KS court: Doctors, patients are 'suppliers,' 'consumers'
Providers not included in consumer protection law
A Kansas Supreme Court ruling that defined physicians as "suppliers" prompted swift action by legislators, who have taken action on a bill that would exclude health care providers from being sued for deceptive practices under the state Consumer Protection Act.
The Supreme Court ruled that the state's consumer protection law was broad enough to include medical care and errors — not just billing errors, which are accepted as part of consumer protection. Patients, as "consumers," could sue doctors, the "suppliers," for deceptive practices if outcomes were not as expected.
The Kansas Medical Society swiftly came out in opposition to the ruling, and legislation was quickly drafted that would exclude health care providers as the "supplier" under the consumer protection law.
The bill passed the state House overwhelmingly in March; the Senate was considering the bill at the time Medial Ethics Advisorwent to print.
The state Supreme Court's ruling comes from the appeal of a lawsuit filed by a Kansas woman, Tracy Williamson, against her orthopedic surgeon, Jacob Amrani, MD, after fusion surgery was unsuccessful in relieving her back pain.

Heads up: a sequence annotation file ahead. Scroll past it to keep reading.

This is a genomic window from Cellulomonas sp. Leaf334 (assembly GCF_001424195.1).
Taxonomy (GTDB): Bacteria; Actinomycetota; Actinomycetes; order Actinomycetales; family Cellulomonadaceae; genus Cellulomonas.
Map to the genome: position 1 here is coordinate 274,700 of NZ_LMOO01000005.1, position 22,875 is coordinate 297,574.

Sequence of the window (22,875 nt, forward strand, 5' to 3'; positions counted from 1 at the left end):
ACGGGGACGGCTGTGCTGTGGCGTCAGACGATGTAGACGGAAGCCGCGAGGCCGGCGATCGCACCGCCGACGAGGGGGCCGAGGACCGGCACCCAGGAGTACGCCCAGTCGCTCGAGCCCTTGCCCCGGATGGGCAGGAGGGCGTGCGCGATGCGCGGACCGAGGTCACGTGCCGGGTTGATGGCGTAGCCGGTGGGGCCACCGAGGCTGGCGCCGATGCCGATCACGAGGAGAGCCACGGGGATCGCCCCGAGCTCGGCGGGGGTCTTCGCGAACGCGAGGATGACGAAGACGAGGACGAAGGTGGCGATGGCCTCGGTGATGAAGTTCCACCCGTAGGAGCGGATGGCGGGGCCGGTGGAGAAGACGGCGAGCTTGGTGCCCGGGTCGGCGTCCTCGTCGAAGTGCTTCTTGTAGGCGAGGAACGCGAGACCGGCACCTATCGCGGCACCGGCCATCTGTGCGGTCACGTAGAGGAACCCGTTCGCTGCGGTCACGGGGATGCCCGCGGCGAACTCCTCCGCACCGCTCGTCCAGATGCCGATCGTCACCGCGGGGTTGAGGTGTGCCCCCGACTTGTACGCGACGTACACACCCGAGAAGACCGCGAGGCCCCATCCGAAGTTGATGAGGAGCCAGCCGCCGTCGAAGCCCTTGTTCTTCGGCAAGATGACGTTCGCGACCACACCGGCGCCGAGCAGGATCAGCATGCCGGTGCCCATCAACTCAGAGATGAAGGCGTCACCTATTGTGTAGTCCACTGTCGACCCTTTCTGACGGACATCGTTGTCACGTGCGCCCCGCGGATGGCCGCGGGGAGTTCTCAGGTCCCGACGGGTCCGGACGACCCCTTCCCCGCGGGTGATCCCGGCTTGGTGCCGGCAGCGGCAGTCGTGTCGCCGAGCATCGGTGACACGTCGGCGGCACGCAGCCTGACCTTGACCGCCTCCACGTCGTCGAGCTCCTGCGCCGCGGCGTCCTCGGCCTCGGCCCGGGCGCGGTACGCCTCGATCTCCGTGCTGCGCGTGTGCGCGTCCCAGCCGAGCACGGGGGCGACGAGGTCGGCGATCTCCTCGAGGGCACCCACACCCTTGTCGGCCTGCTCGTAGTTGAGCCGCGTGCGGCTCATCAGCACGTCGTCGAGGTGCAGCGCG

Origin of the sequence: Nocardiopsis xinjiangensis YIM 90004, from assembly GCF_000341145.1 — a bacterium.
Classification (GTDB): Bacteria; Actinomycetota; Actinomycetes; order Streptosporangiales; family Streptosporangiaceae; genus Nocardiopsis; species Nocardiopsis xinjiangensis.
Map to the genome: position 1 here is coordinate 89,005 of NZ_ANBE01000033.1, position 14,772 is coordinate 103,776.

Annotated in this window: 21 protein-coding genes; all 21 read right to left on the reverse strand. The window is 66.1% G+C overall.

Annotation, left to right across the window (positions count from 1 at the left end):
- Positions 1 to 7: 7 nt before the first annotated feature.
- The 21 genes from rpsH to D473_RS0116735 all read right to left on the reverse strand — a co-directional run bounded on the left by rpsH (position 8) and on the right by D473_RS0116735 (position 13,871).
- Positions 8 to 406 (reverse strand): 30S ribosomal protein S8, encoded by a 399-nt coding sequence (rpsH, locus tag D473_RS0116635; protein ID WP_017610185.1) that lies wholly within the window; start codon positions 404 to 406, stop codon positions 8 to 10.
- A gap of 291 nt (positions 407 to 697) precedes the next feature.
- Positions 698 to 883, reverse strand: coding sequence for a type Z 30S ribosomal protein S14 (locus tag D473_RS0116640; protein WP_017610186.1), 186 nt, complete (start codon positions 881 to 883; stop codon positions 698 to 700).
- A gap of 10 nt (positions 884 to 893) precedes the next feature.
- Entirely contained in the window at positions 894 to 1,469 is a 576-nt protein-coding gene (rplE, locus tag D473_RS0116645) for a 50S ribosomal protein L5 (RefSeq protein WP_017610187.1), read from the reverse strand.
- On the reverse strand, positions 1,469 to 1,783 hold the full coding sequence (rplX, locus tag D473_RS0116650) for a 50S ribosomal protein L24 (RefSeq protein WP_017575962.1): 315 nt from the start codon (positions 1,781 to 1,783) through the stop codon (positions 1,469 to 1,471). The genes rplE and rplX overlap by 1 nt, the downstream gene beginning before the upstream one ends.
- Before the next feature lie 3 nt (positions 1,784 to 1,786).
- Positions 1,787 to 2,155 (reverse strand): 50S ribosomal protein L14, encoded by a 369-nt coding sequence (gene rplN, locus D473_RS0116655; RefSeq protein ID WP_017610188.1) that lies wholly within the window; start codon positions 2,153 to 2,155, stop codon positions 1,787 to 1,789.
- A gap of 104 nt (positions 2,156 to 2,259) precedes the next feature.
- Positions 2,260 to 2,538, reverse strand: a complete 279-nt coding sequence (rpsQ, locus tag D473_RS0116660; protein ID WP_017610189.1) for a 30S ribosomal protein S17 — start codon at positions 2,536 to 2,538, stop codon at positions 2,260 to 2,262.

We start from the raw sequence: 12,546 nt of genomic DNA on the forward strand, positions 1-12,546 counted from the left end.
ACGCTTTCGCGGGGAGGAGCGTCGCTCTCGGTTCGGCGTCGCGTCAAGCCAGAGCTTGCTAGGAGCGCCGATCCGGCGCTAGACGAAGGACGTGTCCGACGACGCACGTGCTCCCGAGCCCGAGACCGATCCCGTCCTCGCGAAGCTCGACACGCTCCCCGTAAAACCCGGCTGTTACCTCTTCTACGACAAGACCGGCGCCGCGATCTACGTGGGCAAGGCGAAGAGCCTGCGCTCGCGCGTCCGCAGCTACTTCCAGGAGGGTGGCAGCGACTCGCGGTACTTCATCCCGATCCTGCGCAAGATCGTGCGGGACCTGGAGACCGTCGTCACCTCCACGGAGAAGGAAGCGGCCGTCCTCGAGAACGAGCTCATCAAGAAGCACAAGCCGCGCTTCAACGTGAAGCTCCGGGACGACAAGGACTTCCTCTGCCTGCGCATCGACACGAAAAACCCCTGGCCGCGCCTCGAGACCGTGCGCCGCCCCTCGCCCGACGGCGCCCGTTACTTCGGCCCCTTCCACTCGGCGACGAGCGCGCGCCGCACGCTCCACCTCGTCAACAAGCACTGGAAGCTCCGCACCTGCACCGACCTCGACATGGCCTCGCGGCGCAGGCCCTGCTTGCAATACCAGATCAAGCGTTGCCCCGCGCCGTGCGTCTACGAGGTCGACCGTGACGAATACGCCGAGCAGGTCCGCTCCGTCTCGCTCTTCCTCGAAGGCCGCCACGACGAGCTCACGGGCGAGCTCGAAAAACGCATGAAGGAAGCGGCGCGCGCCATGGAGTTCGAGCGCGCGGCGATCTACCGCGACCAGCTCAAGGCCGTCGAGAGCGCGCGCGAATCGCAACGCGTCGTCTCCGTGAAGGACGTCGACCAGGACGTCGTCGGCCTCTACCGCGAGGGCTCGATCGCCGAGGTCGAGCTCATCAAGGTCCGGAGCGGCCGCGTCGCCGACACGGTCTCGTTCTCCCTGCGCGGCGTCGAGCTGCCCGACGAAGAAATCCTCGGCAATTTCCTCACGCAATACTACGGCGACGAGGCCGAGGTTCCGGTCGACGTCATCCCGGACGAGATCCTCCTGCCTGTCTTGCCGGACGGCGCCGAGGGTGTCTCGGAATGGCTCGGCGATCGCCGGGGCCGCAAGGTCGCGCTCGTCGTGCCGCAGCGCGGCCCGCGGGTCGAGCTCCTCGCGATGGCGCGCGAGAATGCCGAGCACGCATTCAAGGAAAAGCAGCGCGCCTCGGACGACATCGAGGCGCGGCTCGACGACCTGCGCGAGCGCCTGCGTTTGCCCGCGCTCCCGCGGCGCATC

Williamson claims that Amrani assured her of the likelihood that the surgery would relieve her back pain, but alleges that he actually often had unsatisfactory outcomes with this type of surgery. Amrani alleges he made no promises of success to Williamson, and that she signed multiple consent forms that contained wording indicating no guarantees were made.
Williamson sued under the consumer protection law, rather than under malpractice laws, and the state high court agreed that she could, considering the current wording of the Consumer Protection Act. The court stated in its ruling that it would be up to the legislature to alter wording to exclude malpractice issues from consumer protection lawsuits.
Legislators sponsoring the bill say it will keep malpractice issues out of consumer protection cases, while still leaving questions of false advertising and billing as consumer issues.
Williamson previously had sued Amrani for medical malpractice, but her suit was dismissed due to lack of expert witnesses. In media accounts of the case, Amrani's attorney said the subsequent suit under consumer protection law was merely an "end run" around the failed malpractice action.
The Supreme Court's ruling sent Williamson's case back to the district court for trial, and a trial is expected to take place later this year. Changes in the law at this point would not affect Williamson's lawsuit against Amrani.
"We do not believe a special group ought to be exempt [from consumer protection actions]," says Ashley Anstaett, a spokeswoman for Kansas Attorney General Paul Morrison. "We believe this bill eliminates legal protection for consumers of health care services."
The Medical Society of Sedgwick County, which includes Wichita, issued a statement advocating keeping medical malpractice out of consumer protection lawsuits and not to treat the doctor-patient relationship "as a consumer transaction."